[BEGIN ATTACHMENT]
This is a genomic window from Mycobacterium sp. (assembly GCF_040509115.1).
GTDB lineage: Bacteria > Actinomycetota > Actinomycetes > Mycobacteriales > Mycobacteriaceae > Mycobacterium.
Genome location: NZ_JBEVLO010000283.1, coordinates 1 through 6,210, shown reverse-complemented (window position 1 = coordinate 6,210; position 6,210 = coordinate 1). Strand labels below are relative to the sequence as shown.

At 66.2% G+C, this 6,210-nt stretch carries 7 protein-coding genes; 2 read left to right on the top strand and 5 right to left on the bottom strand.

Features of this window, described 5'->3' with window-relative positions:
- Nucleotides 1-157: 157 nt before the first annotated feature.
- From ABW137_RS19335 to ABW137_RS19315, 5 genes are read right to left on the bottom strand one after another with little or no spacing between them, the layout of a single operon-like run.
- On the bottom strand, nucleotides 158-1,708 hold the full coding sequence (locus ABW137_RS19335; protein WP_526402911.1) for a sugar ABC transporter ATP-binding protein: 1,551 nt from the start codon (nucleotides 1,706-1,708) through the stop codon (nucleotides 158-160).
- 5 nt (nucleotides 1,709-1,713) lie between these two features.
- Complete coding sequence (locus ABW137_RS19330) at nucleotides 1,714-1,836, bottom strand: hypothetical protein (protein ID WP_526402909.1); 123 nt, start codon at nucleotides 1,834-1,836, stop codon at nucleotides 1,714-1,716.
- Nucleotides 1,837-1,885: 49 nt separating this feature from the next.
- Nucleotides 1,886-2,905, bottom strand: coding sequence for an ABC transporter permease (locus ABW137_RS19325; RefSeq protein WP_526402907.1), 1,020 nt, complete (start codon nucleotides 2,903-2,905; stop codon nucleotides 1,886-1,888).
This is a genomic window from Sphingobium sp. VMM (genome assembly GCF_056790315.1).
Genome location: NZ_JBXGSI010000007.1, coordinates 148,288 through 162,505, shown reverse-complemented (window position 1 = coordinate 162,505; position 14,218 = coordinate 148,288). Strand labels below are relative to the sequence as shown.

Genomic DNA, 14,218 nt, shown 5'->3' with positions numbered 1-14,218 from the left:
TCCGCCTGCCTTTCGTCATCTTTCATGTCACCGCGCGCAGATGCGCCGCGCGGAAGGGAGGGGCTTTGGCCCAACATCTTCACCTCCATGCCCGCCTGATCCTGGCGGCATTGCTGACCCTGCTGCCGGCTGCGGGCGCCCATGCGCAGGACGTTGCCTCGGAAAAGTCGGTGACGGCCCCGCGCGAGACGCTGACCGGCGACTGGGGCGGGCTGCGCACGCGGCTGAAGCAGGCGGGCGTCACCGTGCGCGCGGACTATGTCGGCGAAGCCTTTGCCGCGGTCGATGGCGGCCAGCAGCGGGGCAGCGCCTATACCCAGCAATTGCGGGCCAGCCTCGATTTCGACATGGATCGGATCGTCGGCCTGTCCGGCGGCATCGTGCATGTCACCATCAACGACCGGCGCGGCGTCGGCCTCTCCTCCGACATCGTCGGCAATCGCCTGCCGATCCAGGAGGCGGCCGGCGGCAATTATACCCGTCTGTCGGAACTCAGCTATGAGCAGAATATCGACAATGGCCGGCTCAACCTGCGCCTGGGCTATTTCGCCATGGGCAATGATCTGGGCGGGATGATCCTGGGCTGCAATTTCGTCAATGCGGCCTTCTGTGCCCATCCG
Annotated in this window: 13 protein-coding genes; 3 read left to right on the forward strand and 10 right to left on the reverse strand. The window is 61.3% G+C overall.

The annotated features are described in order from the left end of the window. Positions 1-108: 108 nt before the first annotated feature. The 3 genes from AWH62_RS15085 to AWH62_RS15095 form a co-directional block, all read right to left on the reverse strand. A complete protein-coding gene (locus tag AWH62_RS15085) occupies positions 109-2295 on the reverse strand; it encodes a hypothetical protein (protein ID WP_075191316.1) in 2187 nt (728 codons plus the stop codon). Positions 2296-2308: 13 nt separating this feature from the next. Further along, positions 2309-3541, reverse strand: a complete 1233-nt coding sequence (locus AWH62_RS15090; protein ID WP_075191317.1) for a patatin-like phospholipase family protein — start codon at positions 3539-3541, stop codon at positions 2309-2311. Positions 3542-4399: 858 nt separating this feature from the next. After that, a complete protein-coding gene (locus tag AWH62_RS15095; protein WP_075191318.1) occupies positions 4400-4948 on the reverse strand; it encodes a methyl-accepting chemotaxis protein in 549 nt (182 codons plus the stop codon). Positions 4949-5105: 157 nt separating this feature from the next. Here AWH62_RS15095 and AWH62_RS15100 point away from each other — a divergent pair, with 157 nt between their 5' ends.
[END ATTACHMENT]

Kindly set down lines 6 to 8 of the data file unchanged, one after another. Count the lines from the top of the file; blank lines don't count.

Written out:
- Nucleotides 1-157: 157 nt before the first annotated feature.
- From ABW137_RS19335 to ABW137_RS19315, 5 genes are read right to left on the bottom strand one after another with little or no spacing between them, the layout of a single operon-like run.
- On the bottom strand, nucleotides 158-1,708 hold the full coding sequence (locus ABW137_RS19335; protein WP_526402911.1) for a sugar ABC transporter ATP-binding protein: 1,551 nt from the start codon (nucleotides 1,706-1,708) through the stop codon (nucleotides 158-160).